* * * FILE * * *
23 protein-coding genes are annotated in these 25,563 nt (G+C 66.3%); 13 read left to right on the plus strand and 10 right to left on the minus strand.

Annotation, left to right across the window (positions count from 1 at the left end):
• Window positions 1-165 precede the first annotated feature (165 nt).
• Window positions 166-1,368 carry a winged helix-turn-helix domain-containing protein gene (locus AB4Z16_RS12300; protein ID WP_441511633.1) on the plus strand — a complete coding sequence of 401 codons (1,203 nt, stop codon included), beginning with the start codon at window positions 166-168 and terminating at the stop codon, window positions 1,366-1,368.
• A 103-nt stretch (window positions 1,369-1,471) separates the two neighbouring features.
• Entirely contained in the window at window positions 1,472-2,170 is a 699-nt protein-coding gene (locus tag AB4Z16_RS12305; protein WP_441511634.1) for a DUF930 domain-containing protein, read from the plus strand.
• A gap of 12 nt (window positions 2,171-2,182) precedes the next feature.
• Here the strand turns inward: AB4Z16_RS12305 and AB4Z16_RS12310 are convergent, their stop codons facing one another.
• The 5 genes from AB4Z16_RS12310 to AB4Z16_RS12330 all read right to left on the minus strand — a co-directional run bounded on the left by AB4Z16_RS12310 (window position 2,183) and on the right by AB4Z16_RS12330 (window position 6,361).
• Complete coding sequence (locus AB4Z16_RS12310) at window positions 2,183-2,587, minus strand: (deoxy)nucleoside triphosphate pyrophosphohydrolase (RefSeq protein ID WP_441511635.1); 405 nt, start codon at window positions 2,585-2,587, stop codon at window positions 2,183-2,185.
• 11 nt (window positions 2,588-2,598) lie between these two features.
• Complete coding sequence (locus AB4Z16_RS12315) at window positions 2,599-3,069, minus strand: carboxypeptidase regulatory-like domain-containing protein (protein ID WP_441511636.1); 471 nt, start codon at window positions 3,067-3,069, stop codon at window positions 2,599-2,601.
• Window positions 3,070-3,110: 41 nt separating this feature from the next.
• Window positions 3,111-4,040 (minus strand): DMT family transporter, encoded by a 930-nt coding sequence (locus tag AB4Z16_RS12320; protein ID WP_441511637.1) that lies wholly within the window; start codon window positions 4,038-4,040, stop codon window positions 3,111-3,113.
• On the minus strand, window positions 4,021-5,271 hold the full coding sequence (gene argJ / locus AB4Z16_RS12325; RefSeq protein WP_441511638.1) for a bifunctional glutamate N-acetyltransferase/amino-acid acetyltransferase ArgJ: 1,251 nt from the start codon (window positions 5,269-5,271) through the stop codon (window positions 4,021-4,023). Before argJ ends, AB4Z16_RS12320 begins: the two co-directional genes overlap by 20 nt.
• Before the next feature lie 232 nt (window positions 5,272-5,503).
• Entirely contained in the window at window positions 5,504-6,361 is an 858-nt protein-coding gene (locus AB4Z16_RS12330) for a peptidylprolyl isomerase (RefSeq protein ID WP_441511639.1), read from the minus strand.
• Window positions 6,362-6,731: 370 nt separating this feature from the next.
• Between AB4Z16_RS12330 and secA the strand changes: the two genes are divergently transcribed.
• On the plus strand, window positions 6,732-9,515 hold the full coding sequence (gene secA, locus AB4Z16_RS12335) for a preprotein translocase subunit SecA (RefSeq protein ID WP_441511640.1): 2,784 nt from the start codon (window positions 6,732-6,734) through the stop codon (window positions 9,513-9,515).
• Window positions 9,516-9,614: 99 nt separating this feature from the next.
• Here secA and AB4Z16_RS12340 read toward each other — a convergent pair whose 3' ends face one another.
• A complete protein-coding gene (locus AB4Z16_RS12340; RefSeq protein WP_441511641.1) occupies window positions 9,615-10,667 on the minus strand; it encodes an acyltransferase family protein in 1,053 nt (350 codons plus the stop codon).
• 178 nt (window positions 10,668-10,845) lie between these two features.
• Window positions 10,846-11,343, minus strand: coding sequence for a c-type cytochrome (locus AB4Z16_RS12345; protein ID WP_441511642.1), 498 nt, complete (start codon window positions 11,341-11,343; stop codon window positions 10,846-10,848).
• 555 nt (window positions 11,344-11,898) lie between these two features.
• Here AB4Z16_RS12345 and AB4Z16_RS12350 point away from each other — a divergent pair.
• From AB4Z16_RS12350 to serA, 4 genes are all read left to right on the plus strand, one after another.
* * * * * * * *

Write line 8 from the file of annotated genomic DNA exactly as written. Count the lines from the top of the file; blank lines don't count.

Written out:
• Here the strand turns inward: AB4Z16_RS12305 and AB4Z16_RS12310 are convergent, their stop codons facing one another.